3. Sri Krishnamurthi, appearing on behalf of the Appellant raised several grounds in support of this appeal. In the first place, he contended -- this perhaps was his principal contention in this appeal -- that the mortgage in question was nothing more than a simple mortgage and not a usufructuary mortgage. If that is so, then according to him the plain-tin's were only entitled to a decree for redemption and not entitled to a decree for possession.
He argued before me, and I must confess that there is considerable force in that argument, that the possession which the mortgagees retained even after the termination of the lease cannot be said to be a possession as contemplated in Section 58 of the Transfer of Property Act, that is to say, it cannot be said to be the possession of a usufructuary mortgagee. In other words, he contended that in spite of the fact that the mortgagees retained possession of the property in question, they cannot be said to be usufructuary mortgagees.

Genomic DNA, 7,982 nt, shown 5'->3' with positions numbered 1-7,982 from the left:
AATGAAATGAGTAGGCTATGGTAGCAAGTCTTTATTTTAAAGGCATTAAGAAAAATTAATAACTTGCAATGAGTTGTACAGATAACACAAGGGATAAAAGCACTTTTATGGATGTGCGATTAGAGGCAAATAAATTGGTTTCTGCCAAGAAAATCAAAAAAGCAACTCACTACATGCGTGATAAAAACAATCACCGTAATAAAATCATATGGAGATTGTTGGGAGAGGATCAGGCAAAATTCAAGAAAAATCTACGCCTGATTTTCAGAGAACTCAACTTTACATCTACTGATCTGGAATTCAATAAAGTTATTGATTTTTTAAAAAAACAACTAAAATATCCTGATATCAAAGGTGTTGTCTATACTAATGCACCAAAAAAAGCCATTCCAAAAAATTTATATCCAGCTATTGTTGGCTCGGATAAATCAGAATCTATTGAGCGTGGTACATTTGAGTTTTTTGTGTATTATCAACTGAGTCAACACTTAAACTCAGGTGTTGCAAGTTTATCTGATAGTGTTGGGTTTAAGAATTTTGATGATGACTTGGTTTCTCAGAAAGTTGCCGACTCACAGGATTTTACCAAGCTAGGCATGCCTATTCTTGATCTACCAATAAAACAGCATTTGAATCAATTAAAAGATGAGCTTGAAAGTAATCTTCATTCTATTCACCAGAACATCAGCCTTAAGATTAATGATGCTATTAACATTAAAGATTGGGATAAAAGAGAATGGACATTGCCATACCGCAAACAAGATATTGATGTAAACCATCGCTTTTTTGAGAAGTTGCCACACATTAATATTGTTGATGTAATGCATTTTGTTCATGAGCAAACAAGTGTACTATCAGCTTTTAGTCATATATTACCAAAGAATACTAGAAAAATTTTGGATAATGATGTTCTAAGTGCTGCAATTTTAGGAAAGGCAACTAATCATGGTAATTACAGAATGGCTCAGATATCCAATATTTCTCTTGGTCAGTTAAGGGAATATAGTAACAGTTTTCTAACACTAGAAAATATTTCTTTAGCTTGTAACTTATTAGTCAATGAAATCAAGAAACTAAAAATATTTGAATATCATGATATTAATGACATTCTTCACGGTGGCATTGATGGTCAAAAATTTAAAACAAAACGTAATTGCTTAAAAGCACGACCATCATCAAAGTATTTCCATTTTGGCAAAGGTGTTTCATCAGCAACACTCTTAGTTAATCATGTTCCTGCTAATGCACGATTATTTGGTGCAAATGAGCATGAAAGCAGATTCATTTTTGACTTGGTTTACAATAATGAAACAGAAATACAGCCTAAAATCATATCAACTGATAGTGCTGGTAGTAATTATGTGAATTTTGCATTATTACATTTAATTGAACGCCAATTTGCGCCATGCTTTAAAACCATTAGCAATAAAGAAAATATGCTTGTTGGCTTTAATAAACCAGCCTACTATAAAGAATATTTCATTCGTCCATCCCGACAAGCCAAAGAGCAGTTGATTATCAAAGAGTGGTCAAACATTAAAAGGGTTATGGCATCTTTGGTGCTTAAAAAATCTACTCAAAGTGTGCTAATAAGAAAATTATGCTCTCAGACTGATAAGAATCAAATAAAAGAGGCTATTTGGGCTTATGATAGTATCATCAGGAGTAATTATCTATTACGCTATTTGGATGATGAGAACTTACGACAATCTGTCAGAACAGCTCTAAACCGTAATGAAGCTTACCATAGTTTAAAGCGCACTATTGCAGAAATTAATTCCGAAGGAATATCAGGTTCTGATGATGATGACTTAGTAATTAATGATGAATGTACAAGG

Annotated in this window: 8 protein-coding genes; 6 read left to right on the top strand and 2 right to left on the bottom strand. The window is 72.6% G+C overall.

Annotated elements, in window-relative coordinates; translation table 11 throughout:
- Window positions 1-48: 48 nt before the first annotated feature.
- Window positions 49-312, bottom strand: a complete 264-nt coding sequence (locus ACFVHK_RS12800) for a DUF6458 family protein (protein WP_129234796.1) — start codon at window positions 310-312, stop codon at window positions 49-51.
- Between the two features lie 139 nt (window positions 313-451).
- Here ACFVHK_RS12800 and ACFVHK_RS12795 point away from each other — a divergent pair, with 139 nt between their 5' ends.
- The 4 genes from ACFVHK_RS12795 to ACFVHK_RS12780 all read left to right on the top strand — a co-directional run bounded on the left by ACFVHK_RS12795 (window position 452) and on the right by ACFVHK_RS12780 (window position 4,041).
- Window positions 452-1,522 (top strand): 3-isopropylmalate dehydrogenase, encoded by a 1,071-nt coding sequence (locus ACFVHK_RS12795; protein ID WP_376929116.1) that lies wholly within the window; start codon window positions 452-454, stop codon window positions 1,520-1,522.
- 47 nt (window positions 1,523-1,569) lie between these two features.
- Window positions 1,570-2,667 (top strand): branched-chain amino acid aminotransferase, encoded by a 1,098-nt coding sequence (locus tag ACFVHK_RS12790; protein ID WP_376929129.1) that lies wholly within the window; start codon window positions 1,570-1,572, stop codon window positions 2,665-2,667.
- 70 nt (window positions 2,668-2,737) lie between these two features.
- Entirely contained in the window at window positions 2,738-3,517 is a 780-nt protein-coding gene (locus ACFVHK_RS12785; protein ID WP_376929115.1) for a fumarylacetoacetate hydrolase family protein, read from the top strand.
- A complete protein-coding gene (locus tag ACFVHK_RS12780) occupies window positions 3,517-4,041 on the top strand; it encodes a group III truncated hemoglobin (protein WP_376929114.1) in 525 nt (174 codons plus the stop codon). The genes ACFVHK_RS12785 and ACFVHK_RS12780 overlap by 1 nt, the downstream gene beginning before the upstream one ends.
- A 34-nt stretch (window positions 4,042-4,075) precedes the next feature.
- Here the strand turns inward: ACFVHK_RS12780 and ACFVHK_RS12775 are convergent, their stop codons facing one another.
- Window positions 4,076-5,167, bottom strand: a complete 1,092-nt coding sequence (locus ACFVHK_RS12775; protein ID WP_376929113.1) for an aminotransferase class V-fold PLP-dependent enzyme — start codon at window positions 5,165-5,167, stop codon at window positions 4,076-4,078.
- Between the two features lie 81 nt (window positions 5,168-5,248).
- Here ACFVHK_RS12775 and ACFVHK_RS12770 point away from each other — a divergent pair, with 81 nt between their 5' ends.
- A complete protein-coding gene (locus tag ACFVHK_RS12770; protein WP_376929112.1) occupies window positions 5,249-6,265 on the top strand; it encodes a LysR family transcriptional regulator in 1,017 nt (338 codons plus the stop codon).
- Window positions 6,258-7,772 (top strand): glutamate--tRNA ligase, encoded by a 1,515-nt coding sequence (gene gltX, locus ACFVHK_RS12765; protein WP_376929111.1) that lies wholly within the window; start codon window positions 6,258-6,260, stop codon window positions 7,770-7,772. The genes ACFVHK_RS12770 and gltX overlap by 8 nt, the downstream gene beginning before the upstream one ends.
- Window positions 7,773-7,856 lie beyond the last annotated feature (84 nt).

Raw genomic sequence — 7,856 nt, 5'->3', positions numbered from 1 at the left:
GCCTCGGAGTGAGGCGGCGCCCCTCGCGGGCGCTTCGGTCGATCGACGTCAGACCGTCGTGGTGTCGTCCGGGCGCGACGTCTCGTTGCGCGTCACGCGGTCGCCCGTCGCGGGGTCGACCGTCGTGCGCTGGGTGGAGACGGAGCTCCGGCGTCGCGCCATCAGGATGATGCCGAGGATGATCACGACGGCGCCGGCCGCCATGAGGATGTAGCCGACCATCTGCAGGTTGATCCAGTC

The learned Advocate urged before me that delivery of possession in order to be construed as a usufructuary mortgage must be part of the mortgage transaction itself. In other words, such delivery must be given as an incident to the transaction of mortgage. If, therefore, according to him, the mortgagee comes in possession of the property not at the time of the mortgage and not as an incident of the mortgage, such possession cannot make the mortgage a usufructuary mortgage. In the' premises, Sri Krishnamurthi urged before me that only a decree for redemption, as is usually passed in the case of a simple mortgage, can be passed in this suit and not a decree for possession as well.
4. In answer to the said contention, the learned Advocate for the Respondents urged, in the first place, that the mortgage in question was a usufructuary mortgage. In support of that contention, he relied on the instrument of mortgage itself and, in particular, on the clause in the said mortgage deed which provides that rent payable has to be adjusted towards the aforesaid interest.